Written May 1, 2020
Bylaws are the rules you establish to run your company.
Some startups will include a Right of First Refusal provision in their bylaws. A Right of First Refusal provides a startup with the right to purchase and redeem any of its stock prior to such stock being sold to another prospective stockholder. This is helpful for a startup to maintain its shareholder base, although there are usually exemptions for things like estate planning.
The Right of First Refusal provision can either be located in each individual Stock Purchase Agreement or it can be in a startup’s bylaws. It's potentially more convenient having the provision in the bylaws because then you may not have to worry about making sure a Right of First Refusal is in each stock agreement; however, sometimes a Right of First Refusal provision in the Bylaws can cause issues. I’ve seen this a few times when the shares subject to the Right of First Refusal include all securities, as opposed to just common stock. Such a blanket provision includes preferred stock and thus, the investors’ securities. Investors typically do not want their shares so restricted. Therefore, if you include the Right of First Refusal in your Bylaws, preempt any investor issues by restricting the provision in your bylaws to apply only to common stock. This will prevent you from having to amend and restate your bylaws before funding as well as protect the company as intended with the Right of First Refusal.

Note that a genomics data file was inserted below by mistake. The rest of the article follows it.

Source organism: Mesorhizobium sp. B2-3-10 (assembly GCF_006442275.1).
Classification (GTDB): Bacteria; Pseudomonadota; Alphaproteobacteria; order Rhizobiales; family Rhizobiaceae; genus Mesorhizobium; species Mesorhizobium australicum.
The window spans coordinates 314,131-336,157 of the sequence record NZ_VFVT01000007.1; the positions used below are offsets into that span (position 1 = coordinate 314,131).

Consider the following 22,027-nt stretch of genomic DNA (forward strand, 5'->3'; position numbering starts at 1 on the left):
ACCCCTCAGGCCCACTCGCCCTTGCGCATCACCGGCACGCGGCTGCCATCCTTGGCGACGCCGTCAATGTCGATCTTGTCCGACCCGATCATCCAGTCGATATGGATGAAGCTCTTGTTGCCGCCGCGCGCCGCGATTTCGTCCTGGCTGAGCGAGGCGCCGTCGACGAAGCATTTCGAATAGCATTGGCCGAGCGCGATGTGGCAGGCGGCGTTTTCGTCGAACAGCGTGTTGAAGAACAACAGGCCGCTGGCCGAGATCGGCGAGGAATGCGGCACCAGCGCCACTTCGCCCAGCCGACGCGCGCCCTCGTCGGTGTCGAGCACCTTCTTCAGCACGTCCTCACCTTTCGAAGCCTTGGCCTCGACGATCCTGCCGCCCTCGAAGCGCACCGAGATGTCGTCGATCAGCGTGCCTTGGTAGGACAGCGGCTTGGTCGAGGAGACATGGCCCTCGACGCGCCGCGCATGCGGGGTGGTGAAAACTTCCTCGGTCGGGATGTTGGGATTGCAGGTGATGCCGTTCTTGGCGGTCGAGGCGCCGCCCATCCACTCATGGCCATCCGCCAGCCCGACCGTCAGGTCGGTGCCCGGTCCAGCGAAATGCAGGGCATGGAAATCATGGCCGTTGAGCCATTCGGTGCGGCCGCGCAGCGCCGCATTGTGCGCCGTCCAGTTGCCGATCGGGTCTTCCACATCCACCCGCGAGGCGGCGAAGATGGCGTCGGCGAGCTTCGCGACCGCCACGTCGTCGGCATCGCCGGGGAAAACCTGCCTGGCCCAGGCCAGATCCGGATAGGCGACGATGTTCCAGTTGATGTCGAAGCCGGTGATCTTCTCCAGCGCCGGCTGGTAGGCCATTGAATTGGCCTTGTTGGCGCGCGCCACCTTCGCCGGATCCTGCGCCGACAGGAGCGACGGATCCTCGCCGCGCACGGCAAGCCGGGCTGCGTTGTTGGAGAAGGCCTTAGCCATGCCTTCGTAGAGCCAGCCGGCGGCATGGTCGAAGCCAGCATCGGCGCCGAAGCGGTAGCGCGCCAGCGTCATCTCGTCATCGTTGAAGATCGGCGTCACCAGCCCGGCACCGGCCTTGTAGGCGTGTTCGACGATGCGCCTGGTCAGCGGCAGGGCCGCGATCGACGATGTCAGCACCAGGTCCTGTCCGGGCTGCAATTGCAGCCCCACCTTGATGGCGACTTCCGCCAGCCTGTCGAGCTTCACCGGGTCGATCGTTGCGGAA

Because D.I.Y. won’t C.Y.A.
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